This extension enables complex semantics to be associated with a resource, as well as supporting fine-grained tracking of the provenance of compositional annotations. These developments make possible the integration of linguistic annotation with the scholarly annotation models [13].

Representing PubAnn in OpenAnn

As an example of the use of OpenAnn for PubAnn, we transform a PubAnn JSON statement for an entity into OpenAnn. The PubAnn statement


is represented in OpenAnn as the following set of RDF statements:

# The basic annotation structure

:provenance1 {

<PubMed-­‐1134658-­‐Ann1> a oa:Annotation.

<PubMed-­‐1134658-­‐Ann1> oa:serializedBy. <>

<PubMed-­‐1134658-­‐Ann1> oa:hasTarget <PubMed-­‐ 1134658-­‐0-­‐SR1>.

<PubMed-­‐1134658-­‐Ann1> oa:hasBody <PubMed-­‐ 1134658-­‐0-­‐T13>.

<PubMed-­‐1134658-­‐Ann1> oa:motivatedBy oa:tagging.

<PubMed-­‐1134658-­‐Ann1> prov:generatedOn "20141111".

<PubMed-­‐1134658-­‐0-­‐T13> prov:derivedFrom<PubMed-­‐1134658-­‐0-­‐SR1> . }

# The body (content) of the annotation.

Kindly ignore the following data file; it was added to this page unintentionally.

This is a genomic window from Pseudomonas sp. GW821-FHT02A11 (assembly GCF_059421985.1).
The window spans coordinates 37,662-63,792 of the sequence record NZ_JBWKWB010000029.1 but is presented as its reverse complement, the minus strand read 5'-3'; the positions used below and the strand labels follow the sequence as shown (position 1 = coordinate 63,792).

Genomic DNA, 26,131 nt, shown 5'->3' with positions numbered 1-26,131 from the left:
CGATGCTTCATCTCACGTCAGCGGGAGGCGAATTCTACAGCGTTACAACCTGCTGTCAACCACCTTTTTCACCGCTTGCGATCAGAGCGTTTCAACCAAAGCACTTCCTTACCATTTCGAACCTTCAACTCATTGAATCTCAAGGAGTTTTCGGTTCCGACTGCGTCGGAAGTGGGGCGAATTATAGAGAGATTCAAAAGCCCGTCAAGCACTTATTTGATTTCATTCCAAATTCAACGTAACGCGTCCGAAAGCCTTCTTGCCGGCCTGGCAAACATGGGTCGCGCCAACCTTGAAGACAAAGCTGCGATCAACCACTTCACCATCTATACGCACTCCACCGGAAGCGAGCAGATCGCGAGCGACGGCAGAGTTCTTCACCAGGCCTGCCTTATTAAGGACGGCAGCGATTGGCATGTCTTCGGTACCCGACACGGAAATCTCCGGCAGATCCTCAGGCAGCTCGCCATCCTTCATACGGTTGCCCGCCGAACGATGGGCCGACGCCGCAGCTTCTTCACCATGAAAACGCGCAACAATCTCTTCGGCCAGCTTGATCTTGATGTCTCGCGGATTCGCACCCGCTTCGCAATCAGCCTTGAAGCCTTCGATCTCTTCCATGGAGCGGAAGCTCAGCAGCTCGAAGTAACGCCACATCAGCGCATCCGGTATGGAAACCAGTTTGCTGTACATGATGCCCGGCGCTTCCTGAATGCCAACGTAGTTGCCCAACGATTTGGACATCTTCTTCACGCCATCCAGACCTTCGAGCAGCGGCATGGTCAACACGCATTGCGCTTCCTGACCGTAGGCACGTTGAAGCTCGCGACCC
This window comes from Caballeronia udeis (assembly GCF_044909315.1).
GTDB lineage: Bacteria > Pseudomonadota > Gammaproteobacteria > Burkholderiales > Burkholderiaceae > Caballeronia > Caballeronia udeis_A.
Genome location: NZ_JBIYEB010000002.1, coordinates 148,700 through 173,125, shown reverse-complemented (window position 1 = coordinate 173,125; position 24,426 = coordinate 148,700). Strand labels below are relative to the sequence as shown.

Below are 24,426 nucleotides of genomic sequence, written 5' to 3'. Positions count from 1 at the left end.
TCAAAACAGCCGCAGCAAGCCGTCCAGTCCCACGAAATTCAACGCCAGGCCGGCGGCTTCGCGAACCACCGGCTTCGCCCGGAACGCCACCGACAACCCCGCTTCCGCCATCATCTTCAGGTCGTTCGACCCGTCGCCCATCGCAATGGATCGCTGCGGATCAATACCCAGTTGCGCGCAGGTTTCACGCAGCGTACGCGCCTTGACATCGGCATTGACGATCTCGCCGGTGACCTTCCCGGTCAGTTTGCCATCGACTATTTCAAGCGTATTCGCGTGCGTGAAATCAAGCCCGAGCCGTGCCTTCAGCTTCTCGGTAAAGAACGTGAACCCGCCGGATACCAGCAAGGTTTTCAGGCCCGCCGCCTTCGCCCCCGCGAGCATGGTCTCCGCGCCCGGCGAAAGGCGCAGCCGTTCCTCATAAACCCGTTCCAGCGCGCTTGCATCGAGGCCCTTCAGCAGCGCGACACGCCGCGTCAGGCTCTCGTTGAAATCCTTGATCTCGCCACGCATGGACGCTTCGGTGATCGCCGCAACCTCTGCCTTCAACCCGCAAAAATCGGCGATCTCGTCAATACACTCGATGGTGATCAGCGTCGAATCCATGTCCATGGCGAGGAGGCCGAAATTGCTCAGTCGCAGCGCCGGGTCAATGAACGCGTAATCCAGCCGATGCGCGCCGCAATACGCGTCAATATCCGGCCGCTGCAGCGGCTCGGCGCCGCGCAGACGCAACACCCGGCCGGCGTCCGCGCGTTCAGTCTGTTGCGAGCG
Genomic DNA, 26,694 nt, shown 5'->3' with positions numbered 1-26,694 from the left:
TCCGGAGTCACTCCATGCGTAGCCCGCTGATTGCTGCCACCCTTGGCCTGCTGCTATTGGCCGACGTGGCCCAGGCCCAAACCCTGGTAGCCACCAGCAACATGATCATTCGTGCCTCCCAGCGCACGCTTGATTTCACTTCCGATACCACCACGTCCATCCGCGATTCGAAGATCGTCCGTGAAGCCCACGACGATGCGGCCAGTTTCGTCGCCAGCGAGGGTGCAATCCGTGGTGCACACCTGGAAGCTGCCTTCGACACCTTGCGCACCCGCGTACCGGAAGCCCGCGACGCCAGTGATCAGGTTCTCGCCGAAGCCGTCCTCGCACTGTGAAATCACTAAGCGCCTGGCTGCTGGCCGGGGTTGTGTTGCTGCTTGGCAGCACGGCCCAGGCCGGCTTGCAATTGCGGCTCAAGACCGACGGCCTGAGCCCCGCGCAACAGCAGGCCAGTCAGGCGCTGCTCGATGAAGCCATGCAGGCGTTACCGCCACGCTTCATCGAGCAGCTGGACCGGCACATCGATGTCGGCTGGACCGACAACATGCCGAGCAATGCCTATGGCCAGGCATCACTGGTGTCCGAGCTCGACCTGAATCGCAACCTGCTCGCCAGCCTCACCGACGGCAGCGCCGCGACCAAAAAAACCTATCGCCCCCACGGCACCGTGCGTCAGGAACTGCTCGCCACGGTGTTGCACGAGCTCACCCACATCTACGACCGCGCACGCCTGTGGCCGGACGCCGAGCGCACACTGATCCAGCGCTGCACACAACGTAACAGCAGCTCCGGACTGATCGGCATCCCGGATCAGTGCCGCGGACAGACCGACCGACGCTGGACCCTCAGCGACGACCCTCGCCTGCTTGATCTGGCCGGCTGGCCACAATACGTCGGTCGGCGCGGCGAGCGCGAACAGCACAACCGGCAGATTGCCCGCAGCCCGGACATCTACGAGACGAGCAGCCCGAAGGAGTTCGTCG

# A named graph.

<PubMed-­‐1134658-­‐0-­‐T13> {

<PubMed-­‐1134658-­‐0-­‐SR1> sio:refers-­‐to genia:Protein . }

# The target of the annotation.

<PubMed-­‐1134658-­‐0-­‐SR1> a oa:SpecificResource;

oa:hasSource; <>

oa:hasSelector <PubMed-­‐1134658-­‐0-­‐S1304-­‐1309>.

# A selector for a location within the text resource.

<PubMed-­‐1134658-­‐0-­‐S1304-­‐13099> a oa:TextPositionSelector ;

      oa:start 1304 ;

      oa:end 1309.

We also extend our representation to be compatible with nanopublications ( [7, 8], a community standard for encapsulating assertions with their provenance into a portable digital object, by defining the annotation body to be the assertion of a nanopublication.

:np {

np:has-­‐assertion <PubMed-­‐1134658-­‐0-­‐ T13>;

a np:Nanopublication . }

The above approach can be similarly applied for capturing relational or event semantics as the body of an annotation, by encapsulating a set of triples representing the event within a named graph. We leave such examples for a more in-depth paper.